Steven Yeun is back in a live-action leading TV role for the first time since The Walking Dead, as he joins Ali Wong in new Netflix dark comedy Beef. The pair play Danny and Amy, two strangers whose lives converge after they're involved in a road rage incident.
Over the course of the show's 10 episodes, the pair's lives become more and more entangled as their feud consumes their lives. The first reviews for the show are now out after the series premiered at SXSW Festival, and critics are full of praise for Yeun and Wong's performances.
"It’s a hilarious premise on its face, and the half-hours fly by as wild twists pile up. What’s less expected, however – and what really lingers once the dust has settled – is the series’ emphasis on the characters’ flawed humanity, and its disarming sense of empathy for their existential despair," says The Hollywood Reporter's Angie Han.
Time's Judy Berman writes: "Beef is the kind of series – a smart, sophisticated comedy with an ideal cast, artful direction, polished production design – that Netflix has mostly stopped making. It’s also the rare show that, like Everything [Everywhere All at Once], honors the differences in class, ethnicity, and personality that make each of its mostly Asian-American characters unique, rather than flattening them into some idealized exercise in 'positive representation.'"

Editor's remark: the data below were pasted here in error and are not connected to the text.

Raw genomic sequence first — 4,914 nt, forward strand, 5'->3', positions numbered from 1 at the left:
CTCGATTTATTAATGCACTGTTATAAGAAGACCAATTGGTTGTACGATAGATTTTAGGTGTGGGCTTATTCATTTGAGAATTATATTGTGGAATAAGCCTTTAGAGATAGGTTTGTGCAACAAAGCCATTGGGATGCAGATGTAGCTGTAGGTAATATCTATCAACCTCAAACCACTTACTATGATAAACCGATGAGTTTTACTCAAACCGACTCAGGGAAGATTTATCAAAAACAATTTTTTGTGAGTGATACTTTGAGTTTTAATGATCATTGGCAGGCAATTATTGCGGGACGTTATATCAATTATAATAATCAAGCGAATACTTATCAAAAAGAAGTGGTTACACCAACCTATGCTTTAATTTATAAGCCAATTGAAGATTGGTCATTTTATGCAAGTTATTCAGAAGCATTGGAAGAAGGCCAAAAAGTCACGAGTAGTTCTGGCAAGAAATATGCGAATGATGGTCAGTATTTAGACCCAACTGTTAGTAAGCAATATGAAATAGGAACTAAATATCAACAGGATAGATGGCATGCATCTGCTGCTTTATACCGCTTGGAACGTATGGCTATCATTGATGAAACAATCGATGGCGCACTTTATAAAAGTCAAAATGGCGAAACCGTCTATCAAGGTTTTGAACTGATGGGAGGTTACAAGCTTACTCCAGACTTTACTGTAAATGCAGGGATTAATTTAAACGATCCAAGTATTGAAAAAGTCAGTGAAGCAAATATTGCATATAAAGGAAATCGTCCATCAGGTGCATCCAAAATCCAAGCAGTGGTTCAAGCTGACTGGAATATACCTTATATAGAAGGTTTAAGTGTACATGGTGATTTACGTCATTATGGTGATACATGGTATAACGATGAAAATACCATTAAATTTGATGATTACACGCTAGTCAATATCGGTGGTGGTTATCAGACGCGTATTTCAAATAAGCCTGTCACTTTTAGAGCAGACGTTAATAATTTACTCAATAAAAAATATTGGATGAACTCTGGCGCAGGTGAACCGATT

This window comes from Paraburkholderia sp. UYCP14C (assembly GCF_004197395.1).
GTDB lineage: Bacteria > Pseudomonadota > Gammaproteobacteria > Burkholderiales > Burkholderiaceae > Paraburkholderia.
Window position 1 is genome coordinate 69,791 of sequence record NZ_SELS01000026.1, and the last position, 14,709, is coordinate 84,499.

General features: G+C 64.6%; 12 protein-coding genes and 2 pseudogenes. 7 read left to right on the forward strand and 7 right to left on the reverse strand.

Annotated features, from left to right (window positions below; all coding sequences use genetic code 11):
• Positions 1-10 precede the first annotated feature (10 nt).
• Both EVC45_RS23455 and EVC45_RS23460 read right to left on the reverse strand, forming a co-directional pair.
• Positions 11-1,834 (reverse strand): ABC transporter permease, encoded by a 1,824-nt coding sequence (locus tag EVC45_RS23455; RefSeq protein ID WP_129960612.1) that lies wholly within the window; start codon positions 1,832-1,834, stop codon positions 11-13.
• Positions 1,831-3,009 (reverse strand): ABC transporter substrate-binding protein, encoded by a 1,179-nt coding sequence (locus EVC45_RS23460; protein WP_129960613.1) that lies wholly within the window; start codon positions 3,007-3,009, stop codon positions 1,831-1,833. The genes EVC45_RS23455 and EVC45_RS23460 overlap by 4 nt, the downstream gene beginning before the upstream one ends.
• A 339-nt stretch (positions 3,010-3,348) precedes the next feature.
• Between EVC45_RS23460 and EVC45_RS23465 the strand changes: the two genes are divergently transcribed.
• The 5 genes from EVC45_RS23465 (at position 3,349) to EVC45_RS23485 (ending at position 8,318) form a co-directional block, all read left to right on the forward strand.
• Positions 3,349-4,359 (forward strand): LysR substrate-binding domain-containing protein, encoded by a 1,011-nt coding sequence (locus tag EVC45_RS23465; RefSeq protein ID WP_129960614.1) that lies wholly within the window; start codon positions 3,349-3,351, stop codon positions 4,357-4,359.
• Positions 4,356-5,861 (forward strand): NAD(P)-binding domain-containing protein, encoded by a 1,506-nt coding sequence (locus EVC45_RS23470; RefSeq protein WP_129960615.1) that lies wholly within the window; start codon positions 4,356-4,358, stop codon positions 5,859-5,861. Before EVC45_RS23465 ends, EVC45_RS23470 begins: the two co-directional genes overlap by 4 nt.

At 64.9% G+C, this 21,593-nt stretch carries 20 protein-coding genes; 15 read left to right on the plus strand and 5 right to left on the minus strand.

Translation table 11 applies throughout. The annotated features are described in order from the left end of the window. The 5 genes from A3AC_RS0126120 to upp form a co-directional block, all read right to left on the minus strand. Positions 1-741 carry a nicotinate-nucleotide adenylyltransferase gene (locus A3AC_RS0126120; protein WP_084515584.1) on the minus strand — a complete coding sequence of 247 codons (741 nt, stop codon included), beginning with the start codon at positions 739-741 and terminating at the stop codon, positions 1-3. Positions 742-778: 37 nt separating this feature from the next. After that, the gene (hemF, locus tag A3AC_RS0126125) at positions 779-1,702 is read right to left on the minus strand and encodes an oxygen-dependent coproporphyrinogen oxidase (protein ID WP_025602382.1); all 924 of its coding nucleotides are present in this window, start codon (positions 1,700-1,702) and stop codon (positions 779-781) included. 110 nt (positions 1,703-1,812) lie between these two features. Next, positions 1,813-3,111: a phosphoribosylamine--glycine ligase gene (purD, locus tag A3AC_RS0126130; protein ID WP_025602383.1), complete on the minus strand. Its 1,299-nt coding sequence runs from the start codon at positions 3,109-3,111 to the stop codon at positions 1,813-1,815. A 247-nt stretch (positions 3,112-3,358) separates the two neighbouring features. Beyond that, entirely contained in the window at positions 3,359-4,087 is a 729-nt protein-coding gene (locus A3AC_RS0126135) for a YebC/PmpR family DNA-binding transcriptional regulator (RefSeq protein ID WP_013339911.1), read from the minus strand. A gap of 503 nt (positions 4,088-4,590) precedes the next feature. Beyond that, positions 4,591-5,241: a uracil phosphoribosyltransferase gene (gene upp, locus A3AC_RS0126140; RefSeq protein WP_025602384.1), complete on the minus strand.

"Beef remains eminently watchable (so long as your nerves can tolerate such needlessly risky behavior) and its riveting performances make the five-plus hours a worthy investment," says IndieWire's Ben Travers. "The limited series may jump the shark in its back half, but in doing so, it also mimics the contradictory emotions tied to its core conflict: Road rage can turn all of us into extreme versions of ourselves, and Beef plays out the shocking indignation felt so acutely from the first carhorn to that final outstretched finger."
Meanwhile, TV Guide's Allison Picurro goes as far as to compare Yeun's character to the antiheroes of Succession and The Bear, writing: "'The good stuff' boils down to Yeun and Wong. Yeun especially is exquisite here; we live in an incredible time for pathetic guys on TV, and his increasingly hapless Danny fits right in among all the Kendall Roys and Carmy Berzattos. He loves his family deeply but is too addicted to making bad decisions to ever really do right by them. Yeun is captivating as a man at the absolute end of his rope, and watching him tear into the material is a pleasure."
Beef arrives on Netflix on April 6. In the meantime, check out our picks of the other best new TV shows coming our way in 2023 and beyond.